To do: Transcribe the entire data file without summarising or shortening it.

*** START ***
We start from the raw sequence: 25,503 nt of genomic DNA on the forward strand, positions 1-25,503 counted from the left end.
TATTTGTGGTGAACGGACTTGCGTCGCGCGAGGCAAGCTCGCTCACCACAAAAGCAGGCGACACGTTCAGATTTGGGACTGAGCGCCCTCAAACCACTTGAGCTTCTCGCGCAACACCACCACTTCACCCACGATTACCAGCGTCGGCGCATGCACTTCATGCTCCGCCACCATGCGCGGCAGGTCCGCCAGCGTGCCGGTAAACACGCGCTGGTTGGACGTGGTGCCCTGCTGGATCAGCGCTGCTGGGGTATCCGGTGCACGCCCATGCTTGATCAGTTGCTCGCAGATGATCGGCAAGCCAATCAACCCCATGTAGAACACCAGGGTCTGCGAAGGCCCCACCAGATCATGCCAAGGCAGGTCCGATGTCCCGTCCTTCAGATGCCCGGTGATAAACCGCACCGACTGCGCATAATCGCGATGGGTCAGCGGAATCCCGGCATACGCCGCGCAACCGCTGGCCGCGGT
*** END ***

We start from the raw sequence: 25,503 nt of genomic DNA on the forward strand, positions 1-25,503 counted from the left end.
TATTTGTGGTGAACGGACTTGCGTCGCGCGAGGCAAGCTCGCTCACCACAAAAGCAGGCGACACGTTCAGATTTGGGACTGAGCGCCCTCAAACCACTTGAGCTTCTCGCGCAACACCACCACTTCACCCACGATTACCAGCGTCGGCGCATGCACTTCATGCTCCGCCACCATGCGCGGCAGGTCCGCCAGCGTGCCGGTAAACACGCGCTGGTTGGACGTGGTGCCCTGCTGGATCAGCGCTGCTGGGGTATCCGGTGCACGCCCATGCTTGATCAGTTGCTCGCAGATGATCGGCAAGCCAATCAACCCCATGTAGAACACCAGGGTCTGCGAAGGCCCCACCAGATCATGCCAAGGCAGGTCCGATGTCCCGTCCTTCAGATGCCCGGTGATAAACCGCACCGACTGCGCATAATCGCGATGGGTCAGCGGAATCCCGGCATACGCCGCGCAACCGCTGGCCGCGGT